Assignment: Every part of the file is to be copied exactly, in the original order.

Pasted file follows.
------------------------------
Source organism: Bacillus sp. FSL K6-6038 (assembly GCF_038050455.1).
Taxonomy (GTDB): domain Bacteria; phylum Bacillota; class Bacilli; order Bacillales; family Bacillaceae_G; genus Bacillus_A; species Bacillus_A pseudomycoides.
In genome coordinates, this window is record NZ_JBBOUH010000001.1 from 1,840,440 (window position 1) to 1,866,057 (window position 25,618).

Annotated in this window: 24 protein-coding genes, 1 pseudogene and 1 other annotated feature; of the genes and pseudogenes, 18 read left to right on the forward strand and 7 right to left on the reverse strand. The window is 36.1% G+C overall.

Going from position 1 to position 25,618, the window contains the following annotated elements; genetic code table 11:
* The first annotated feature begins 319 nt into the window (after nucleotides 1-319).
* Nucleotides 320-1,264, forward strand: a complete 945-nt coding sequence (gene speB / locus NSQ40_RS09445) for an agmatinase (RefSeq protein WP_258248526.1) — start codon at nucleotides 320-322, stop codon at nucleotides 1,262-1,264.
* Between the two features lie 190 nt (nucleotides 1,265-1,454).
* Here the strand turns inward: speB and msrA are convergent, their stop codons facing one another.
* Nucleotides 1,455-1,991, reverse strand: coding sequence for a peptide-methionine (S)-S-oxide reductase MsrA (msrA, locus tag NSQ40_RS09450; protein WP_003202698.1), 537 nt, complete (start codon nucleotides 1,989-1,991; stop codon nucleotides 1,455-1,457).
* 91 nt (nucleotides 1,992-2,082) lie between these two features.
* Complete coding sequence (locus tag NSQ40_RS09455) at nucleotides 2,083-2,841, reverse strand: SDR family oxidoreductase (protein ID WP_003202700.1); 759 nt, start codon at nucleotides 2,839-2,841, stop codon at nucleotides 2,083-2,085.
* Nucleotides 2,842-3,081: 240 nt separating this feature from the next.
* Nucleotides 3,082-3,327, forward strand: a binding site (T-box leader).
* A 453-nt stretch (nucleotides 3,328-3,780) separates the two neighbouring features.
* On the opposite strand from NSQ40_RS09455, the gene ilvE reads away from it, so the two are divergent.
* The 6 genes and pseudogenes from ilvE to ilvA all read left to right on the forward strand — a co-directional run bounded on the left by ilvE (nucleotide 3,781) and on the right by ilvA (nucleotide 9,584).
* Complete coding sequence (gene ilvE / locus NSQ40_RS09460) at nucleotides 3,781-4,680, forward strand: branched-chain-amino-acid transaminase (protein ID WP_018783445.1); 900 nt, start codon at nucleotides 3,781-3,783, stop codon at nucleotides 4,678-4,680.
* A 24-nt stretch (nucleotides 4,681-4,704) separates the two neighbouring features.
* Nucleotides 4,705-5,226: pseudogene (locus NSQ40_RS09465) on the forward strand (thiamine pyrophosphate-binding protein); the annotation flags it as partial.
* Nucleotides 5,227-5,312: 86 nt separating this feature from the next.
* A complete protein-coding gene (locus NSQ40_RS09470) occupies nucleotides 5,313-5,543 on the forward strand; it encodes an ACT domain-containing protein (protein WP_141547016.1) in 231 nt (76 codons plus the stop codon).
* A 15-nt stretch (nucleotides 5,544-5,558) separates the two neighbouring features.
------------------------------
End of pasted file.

Source organism: Bacillus sp. FSL K6-6038 (assembly GCF_038050455.1).
Taxonomy (GTDB): domain Bacteria; phylum Bacillota; class Bacilli; order Bacillales; family Bacillaceae_G; genus Bacillus_A; species Bacillus_A pseudomycoides.
In genome coordinates, this window is record NZ_JBBOUH010000001.1 from 1,840,440 (window position 1) to 1,866,057 (window position 25,618).

Annotated in this window: 24 protein-coding genes, 1 pseudogene and 1 other annotated feature; of the genes and pseudogenes, 18 read left to right on the forward strand and 7 right to left on the reverse strand. The window is 36.1% G+C overall.

Going from position 1 to position 25,618, the window contains the following annotated elements; genetic code table 11:
* The first annotated feature begins 319 nt into the window (after nucleotides 1-319).
* Nucleotides 320-1,264, forward strand: a complete 945-nt coding sequence (gene speB / locus NSQ40_RS09445) for an agmatinase (RefSeq protein WP_258248526.1) — start codon at nucleotides 320-322, stop codon at nucleotides 1,262-1,264.
* Between the two features lie 190 nt (nucleotides 1,265-1,454).
* Here the strand turns inward: speB and msrA are convergent, their stop codons facing one another.
* Nucleotides 1,455-1,991, reverse strand: coding sequence for a peptide-methionine (S)-S-oxide reductase MsrA (msrA, locus tag NSQ40_RS09450; protein WP_003202698.1), 537 nt, complete (start codon nucleotides 1,989-1,991; stop codon nucleotides 1,455-1,457).
* 91 nt (nucleotides 1,992-2,082) lie between these two features.
* Complete coding sequence (locus tag NSQ40_RS09455) at nucleotides 2,083-2,841, reverse strand: SDR family oxidoreductase (protein ID WP_003202700.1); 759 nt, start codon at nucleotides 2,839-2,841, stop codon at nucleotides 2,083-2,085.
* Nucleotides 2,842-3,081: 240 nt separating this feature from the next.
* Nucleotides 3,082-3,327, forward strand: a binding site (T-box leader).
* A 453-nt stretch (nucleotides 3,328-3,780) separates the two neighbouring features.
* On the opposite strand from NSQ40_RS09455, the gene ilvE reads away from it, so the two are divergent.
* The 6 genes and pseudogenes from ilvE to ilvA all read left to right on the forward strand — a co-directional run bounded on the left by ilvE (nucleotide 3,781) and on the right by ilvA (nucleotide 9,584).
* Complete coding sequence (gene ilvE / locus NSQ40_RS09460) at nucleotides 3,781-4,680, forward strand: branched-chain-amino-acid transaminase (protein ID WP_018783445.1); 900 nt, start codon at nucleotides 3,781-3,783, stop codon at nucleotides 4,678-4,680.
* A 24-nt stretch (nucleotides 4,681-4,704) separates the two neighbouring features.
* Nucleotides 4,705-5,226: pseudogene (locus NSQ40_RS09465) on the forward strand (thiamine pyrophosphate-binding protein); the annotation flags it as partial.
* Nucleotides 5,227-5,312: 86 nt separating this feature from the next.
* A complete protein-coding gene (locus NSQ40_RS09470) occupies nucleotides 5,313-5,543 on the forward strand; it encodes an ACT domain-containing protein (protein WP_141547016.1) in 231 nt (76 codons plus the stop codon).
* A 15-nt stretch (nucleotides 5,544-5,558) separates the two neighbouring features.